Japan's On-Art Corp's CEO Kazuya Kanemaru poses with his company's eight metre tall dinosaur-shaped mechanical suit robot'TRX03' and other robots during a demonstration in Tokyo, Japan Japan's On-Art Corp's eight metre tall dinosaur-shaped mechanical suit robot'TRX03' performs during its unveiling in Tokyo, Japan Singulato Motors co-founder and CEO Shen Haiyin poses in his company's concept car Tigercar P0 at a workshop in Beijing, China A picture shows Singulato Motors' concept car Tigercar P0 at a workshop in Beijing, China Connected company president Shigeki Tomoyama addresses a press briefing as he elaborates on Toyota's "connected strategy" in Tokyo. A Toyota Motors employee demonstrates a smartphone app with the company's pocket plug-in hybrid (PHV) service on the cockpit of the latest Prius hybrid vehicle during Toyota's "connected strategy" press briefing in Tokyo An employee shows a Samsung Electronics' Gear S3 Classic during Korea Electronics Show 2016 in Seoul, South Korea Visitors experience Samsung Electronics' Gear VR during the Korea Electronics Grand Fair at an exhibition hall in Seoul, South Korea Amy Rimmer, Research Engineer at Jaguar Land Rover, demonstrates the car manufacturer's Advanced Highway Assist in a Range Rover, which drives the vehicle, overtakes and can detect vehicles in the blind spot, during the first demonstrations of the UK Autodrive Project at HORIBA MIRA Proving Ground in Nuneaton, Warwickshire Chris Burbridge, Autonomous Driving Software Engineer for Tata Motors European Technical Centre, demonstrates the car manufacturer's GLOSA V2X functionality, which is connected to the traffic lights and shares information with the driver, during the first demonstrations of the UK Autodrive Project at HORIBA MIRA Proving Ground in Nuneaton, Warwickshire In its facilities, JAXA develop satellites and analyse their observation data, train astronauts for utilization in the Japanese Experiment Module'Kibo' of the International Space Station (ISS) and develop launch vehicles The robot developed by Seed Solutions sings and dances to the music during the Japan Robot Week 2016 at Tokyo Big Sight. You'll need to pay a fee between £1.49 and £9.99 per month – on top of the £79 annual Prime video membership fee, or £7.99 per month – to access the channels, which include Eurosport Player, Discovery and ITV Hub . "From live sport to Bollywood, arthouse cinema to reality TV, and award-winning TV shows from popular channels like Discovery and ITV, Amazon Channels gives power back to customers to choose exactly what they want to watch."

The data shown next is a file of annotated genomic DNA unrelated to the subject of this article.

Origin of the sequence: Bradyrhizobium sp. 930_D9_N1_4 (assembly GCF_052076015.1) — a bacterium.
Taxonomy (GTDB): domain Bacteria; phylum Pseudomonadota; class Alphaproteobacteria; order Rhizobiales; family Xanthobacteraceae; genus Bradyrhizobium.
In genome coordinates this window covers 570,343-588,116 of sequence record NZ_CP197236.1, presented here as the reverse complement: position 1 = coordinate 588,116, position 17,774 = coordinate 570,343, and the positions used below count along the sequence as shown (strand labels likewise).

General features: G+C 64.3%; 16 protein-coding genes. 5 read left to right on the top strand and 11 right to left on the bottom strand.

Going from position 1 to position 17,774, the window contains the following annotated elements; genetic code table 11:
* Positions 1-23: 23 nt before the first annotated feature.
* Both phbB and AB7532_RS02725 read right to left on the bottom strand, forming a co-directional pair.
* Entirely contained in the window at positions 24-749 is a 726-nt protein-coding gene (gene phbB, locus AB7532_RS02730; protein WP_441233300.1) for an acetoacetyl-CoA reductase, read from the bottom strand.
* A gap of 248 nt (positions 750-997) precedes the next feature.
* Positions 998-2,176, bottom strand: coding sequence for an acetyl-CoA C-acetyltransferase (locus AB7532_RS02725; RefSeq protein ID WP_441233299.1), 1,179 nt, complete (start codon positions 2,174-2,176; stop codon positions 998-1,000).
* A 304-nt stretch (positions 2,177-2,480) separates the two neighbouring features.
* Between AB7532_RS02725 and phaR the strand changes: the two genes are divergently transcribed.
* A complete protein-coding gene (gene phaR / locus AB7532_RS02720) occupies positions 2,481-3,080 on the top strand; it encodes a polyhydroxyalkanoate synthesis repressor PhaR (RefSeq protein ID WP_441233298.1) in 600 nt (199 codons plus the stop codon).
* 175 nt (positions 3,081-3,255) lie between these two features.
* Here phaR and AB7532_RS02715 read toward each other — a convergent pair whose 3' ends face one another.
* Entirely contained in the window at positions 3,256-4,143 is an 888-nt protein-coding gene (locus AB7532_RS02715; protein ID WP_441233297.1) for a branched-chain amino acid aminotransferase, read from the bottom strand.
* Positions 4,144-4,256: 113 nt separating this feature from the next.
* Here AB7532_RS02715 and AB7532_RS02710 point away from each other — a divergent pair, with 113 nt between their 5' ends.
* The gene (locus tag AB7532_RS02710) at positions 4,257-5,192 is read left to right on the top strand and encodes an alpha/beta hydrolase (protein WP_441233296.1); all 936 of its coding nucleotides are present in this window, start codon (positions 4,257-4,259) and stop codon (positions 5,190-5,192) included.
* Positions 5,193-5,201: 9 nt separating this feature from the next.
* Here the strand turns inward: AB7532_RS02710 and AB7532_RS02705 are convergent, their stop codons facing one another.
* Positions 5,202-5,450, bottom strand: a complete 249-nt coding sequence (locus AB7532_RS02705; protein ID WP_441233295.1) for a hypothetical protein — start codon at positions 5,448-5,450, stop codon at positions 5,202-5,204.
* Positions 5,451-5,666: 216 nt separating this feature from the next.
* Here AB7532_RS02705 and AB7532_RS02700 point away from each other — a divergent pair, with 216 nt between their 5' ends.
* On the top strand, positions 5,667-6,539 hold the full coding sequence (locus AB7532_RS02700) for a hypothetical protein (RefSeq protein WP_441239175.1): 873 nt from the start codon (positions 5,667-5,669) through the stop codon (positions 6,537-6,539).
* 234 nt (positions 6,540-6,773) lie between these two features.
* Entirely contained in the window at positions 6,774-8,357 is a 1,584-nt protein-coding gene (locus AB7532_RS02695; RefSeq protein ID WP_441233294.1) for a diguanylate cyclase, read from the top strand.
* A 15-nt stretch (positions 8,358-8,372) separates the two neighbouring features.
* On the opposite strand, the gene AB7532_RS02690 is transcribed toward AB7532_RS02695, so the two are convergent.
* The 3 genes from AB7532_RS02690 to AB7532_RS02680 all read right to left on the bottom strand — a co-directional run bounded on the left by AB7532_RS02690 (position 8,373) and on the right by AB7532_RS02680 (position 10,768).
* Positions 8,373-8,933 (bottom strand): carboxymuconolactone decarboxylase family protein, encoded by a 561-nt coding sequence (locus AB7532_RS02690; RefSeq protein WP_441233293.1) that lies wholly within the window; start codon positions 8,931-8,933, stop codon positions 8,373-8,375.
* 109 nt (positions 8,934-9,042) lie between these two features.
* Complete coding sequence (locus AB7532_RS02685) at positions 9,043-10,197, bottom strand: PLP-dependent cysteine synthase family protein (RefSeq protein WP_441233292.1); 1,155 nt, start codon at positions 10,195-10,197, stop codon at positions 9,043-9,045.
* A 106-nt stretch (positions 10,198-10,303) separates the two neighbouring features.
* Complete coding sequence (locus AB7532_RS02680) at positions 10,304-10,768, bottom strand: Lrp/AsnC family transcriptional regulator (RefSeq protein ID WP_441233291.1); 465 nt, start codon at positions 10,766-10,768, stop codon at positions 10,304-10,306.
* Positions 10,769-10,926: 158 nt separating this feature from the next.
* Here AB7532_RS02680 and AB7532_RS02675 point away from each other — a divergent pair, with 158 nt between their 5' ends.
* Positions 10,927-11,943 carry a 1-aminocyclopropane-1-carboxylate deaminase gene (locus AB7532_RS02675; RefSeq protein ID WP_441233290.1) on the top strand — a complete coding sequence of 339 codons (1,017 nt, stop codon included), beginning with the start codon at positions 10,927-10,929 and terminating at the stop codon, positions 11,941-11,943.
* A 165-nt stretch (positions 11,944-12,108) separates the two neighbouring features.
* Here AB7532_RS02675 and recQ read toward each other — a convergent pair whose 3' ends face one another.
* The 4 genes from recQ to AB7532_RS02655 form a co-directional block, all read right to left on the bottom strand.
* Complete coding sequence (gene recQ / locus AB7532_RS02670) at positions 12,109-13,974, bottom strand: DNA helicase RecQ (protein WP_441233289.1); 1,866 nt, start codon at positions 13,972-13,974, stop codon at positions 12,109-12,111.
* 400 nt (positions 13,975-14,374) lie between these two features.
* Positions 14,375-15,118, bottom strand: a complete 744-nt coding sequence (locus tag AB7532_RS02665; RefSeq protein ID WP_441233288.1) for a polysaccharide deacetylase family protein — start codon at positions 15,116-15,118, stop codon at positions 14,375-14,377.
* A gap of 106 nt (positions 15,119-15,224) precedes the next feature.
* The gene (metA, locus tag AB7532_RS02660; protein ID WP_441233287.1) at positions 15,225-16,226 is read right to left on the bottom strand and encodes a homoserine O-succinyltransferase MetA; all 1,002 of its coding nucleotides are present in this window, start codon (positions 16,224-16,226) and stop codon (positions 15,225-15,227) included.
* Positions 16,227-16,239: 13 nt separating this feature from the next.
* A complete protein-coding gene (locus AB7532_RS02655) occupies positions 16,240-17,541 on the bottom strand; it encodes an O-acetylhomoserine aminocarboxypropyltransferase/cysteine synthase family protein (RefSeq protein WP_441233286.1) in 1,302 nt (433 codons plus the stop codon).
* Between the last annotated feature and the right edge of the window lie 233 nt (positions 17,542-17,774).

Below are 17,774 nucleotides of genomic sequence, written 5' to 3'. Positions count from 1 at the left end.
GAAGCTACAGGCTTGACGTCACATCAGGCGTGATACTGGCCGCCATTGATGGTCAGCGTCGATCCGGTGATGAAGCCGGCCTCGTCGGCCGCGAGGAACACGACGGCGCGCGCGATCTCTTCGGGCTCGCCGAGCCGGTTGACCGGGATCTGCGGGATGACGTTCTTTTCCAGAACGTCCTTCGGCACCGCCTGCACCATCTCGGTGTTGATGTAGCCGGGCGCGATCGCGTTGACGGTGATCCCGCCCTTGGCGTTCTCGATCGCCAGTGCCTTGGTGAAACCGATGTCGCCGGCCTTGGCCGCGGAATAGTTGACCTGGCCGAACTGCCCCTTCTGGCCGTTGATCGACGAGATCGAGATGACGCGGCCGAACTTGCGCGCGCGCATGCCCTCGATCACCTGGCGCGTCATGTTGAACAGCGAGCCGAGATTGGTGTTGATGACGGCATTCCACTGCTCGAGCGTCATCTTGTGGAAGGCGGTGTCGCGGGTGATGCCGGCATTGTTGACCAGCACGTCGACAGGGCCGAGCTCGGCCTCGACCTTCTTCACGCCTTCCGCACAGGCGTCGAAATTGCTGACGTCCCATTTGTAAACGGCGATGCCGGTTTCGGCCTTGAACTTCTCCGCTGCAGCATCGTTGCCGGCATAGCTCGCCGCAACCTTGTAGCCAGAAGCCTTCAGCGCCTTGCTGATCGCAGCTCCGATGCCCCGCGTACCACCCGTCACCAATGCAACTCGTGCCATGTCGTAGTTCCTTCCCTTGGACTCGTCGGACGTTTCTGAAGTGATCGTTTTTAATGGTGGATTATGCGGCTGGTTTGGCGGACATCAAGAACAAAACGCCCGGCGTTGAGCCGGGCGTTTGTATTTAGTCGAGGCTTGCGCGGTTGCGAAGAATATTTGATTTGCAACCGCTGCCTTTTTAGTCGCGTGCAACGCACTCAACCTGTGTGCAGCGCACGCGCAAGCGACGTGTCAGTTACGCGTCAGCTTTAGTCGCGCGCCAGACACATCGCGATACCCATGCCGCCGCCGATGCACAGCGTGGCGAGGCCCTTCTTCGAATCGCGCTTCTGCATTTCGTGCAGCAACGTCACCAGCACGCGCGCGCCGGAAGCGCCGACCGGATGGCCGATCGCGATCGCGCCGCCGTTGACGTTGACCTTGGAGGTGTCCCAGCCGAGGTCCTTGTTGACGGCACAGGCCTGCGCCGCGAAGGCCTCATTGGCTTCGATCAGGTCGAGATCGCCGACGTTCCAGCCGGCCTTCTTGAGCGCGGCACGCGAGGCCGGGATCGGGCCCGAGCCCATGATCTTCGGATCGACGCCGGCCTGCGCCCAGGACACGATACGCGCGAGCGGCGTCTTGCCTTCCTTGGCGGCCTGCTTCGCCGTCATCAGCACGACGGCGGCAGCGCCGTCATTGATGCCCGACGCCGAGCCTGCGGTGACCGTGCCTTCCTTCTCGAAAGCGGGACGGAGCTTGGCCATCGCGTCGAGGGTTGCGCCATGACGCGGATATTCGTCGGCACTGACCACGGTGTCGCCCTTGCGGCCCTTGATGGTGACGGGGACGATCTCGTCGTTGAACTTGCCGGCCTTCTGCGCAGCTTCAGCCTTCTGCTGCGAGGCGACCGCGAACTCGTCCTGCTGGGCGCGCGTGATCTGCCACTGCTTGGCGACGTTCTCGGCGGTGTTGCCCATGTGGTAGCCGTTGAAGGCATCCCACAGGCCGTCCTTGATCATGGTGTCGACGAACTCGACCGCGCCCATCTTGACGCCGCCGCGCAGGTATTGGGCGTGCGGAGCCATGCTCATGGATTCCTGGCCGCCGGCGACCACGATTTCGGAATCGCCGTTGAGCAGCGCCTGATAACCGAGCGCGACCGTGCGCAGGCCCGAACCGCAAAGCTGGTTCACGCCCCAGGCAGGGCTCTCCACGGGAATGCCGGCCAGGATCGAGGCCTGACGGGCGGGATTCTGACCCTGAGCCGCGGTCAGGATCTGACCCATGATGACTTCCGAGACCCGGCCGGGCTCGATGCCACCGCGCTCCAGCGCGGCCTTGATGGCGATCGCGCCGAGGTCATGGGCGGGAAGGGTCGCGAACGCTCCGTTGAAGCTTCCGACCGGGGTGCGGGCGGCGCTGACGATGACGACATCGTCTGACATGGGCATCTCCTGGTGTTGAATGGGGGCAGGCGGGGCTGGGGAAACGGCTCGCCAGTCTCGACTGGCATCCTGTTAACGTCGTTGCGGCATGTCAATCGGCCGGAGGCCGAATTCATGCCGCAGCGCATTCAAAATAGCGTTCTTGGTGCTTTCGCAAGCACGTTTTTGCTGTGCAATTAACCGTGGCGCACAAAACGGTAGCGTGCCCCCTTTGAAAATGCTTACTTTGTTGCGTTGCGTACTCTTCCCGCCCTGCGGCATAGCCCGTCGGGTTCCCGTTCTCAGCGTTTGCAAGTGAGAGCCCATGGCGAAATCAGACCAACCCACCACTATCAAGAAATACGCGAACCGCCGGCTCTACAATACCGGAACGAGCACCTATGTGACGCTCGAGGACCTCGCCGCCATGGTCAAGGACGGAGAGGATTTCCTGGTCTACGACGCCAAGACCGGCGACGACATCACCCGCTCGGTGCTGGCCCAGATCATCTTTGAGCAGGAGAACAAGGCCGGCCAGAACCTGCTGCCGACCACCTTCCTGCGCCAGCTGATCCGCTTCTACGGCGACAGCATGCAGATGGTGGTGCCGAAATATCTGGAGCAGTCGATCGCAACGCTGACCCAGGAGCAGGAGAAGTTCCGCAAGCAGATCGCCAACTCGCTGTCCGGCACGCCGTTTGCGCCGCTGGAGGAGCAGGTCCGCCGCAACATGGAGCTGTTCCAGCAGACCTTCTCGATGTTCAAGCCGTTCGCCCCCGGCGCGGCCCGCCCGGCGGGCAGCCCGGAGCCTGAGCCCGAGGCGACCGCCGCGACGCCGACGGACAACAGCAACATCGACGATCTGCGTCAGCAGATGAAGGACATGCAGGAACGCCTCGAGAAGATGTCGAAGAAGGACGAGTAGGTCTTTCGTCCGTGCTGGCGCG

Twenty years later, we are on the threshold of the accomplishing the biggest feat in machine intelligence, a team of fully autonomous humanoids beating human players at FIFA World Cup soccer. This requires RoboCup teams to combine a number of mechatronic technologies within a humanoid device, such as real-time sensor fusion, reactive behavior, strategy acquisition, deep learning, real-time planning, multi-agent systems, context recognition, vision, strategic decision-making, motor control, and intelligent robot control. On the other hand, we need to provide technology that is able to perceive the environment, detect and recognize humans, navigate in changing environments, localize and manipulate objects, initiate and understand a spoken dialogue and analyse the different scenes to gain a better understanding of the surrounding." In the words of the RoboCup mission statement: "The ultimate goal is to'develop a robot soccer team which beats the human world champion team.'
These include five lidars, two radars, 18 ultrasonic sensors, two optical speed sensors, six AI cameras, GNSS positioning and a powerful Nvidia Drive PX2 'brain' processor, capable of 24 trillion AI operations per second. Roborace first revealed the stunning 4.8-metre-long (15.7 ft), two-metre-wide (6.5 ft) vehicle at March's Mobile World Congress in Barcelona. The futuristic vehicle completed a lap of the Paris ePrix circuit (pictured) ahead of the city's 2017 Formula E race, which took place on Saturday Saturday's public demonstration saw the car whip around 14 turns of the almost 2 kilometre (1.2 mile) track driven entirely by AI and sensors Mr Sverdlov said: 'This is a huge moment for Roborace as we share the Robocar with the world and take another big step in advancing driverless electric technology. Technologies guiding the vehicle include five lidars, two radars, 18 ultrasonic sensors, two optical speed sensors, six AI cameras, GNSS positioning and a powerful Nvidia Drive PX2 'brain' processor, capable of 24 trillion AI operations per second Mr Simon said: 'Roborace opens a new dimension where motorsport as we know it meets the unstoppable rise of artificial intelligence.